Red, Blue and Purple Teaming - What's the Difference?

Cyber Defence Team
November 9, 2020


Today, the idea of hiring a friendly security team to try to break down a company’s defences is fairly common, as penetration testing forms a vital part of most cyber security strategies.  That being said, in the past, the attack and defence teams have always worked in isolation. However, we are now seeing a more collaborative approach.


The concept of teaming is modelled on military training exercises. The teams use simulated attacks to assess the strength of an organisation’s security capabilities and identify areas of improvement.

The practice of red vs blue teaming helps businesses enhance their chances of securing themselves and their users against evolving security threats. By adopting an attacker’s mindset, they can actively test their existing defences against real-world attack techniques in a low-risk environment. The two groups, the red and blue team, enable an organisation’s security strategy to constantly evolve by:

  • Identifying vulnerabilities in terms of people, technology, and systems.
  • Determining areas of improvement in terms of defence, response, and remediation.
  • Building first-hand experience of detecting and containing attacks.
  • Strengthening network security to detect targeted attacks.
  • Increasing cyber security awareness amongst employees.


In a cyber security simulation, the red team is the bad guy. The team attempts to identify and exploit weaknesses in a company’s cyber defences using sophisticated attack techniques. The team is composed of highly experienced cyber security professionals who are able to imitate real-world attack techniques and methods.

The red team will emulate the tools and techniques common to attackers. For example, they may use theft of user credentials or social engineering techniques to gain access to the organisation’s network. The team then works to elevate its privileges and move across systems, aiming to get as deep as possible into the network while avoiding detection.

By using real-world attack techniques, the organisation’s defences are truly tested; instead of being based on theoretical capabilities, their security tools and systems are forced to perform against a simulated real-world threat.


In contrast to the red team, the blue team is the good guy in a cyber security simulation. The team is responsible for setting up secure network infrastructure, monitoring it and responding to attacks as they happen. The team is generally composed of an organisation’s own IT security team and security analysts.

The aim of the blue team is to successfully defend the organisation’s network or system. This involves not only preventing attacks but detecting when a network has been infiltrated and responding accordingly to minimise damage.

A blue team, more than a standard security team, requires a mentality of constant vigilance against attack. Their mission is to detect, oppose and limit the red team at all costs.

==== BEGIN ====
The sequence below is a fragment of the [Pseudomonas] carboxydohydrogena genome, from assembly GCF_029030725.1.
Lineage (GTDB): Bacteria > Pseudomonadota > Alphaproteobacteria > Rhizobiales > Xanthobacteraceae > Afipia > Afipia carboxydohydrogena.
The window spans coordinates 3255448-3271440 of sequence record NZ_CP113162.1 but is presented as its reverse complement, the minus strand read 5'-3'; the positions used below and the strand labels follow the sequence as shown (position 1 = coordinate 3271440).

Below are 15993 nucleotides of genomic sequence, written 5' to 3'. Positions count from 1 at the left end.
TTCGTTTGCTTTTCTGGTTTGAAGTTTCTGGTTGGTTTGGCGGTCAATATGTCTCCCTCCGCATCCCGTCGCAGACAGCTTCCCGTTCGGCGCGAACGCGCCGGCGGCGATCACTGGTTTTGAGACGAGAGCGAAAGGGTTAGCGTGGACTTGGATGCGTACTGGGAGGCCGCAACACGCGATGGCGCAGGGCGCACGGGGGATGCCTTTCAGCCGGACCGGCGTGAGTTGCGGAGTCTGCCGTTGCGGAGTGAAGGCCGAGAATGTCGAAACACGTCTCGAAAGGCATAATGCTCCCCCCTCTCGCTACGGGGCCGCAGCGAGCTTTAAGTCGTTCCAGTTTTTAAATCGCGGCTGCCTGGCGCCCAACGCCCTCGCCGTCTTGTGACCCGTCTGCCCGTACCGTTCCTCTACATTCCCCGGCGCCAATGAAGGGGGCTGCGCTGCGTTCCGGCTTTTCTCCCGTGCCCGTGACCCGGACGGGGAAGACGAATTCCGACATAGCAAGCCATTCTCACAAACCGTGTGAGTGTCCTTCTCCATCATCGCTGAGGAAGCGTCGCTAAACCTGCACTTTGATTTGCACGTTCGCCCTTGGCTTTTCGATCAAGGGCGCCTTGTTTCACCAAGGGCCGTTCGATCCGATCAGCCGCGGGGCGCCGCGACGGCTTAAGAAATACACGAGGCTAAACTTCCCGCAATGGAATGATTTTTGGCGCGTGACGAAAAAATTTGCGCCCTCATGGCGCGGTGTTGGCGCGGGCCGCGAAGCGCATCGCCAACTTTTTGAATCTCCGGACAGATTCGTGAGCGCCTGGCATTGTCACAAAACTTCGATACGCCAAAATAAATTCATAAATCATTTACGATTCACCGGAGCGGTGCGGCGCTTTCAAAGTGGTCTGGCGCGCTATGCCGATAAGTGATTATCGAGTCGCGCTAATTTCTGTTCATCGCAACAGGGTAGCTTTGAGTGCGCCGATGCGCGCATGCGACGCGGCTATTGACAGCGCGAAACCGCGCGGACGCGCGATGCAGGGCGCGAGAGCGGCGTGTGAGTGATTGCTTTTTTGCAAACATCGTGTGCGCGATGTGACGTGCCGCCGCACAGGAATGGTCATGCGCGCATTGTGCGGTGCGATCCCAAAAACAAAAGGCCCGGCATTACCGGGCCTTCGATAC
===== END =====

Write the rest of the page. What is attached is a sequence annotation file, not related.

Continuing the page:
Previously, if the red team launched an attack, it would be in isolation. So, while the blue team knew that something would happen, they would have to sit back and wait and try their best to defend. While that did simulate a real-world scenario, it often resulted in less than optimum cooperation. Outside resources used for the red team would not always share information and do not provide the comprehensive report needed to help organisations truly understand the issues, close the gaps and strengthen their defences. However, the purple team has come in to change all of that.

Not a team as such, the purple team is more of a concept to negotiate and manage a shared goal. This way, the efforts of both teams can be maximised to create a single story. With purple teaming, the methods of attack and defence are all predetermined. The red team will identify a control and will test ways to attack it. They then coordinate with the blue team to find ways to improve the control.

In purple teaming, instead of a battleground mentality with each in their own corner, the red and blue team often sit side by side. This creates a more active approach as, rather than trying to outwit each other, they can apply more complex scenarios and use aggressive attack environments. The benefit is that the blue team, and therefore the organisation, can truly understand the outcomes and make necessary changes to their security.


Purple teaming has changed the way that organisations test their security defences by creating a much more collaborative approach. This means that both the red and blue teams can improve their capabilities and adopt a more authentic approach.

In an ever-changing cyber environment, with hackers continually finding new ways around an organisations’ security systems, blue, red and purple teaming offers invaluable insight. Organisations can learn about the tactics and approaches attackers might use, how well their defences work, and how they can strengthen systems and improve their overall cyber resilience.

Here at Infotrust we offer security assurance services; including Penetration Testing and Red Teaming. To find out more, get in touch with the Infotrust team today.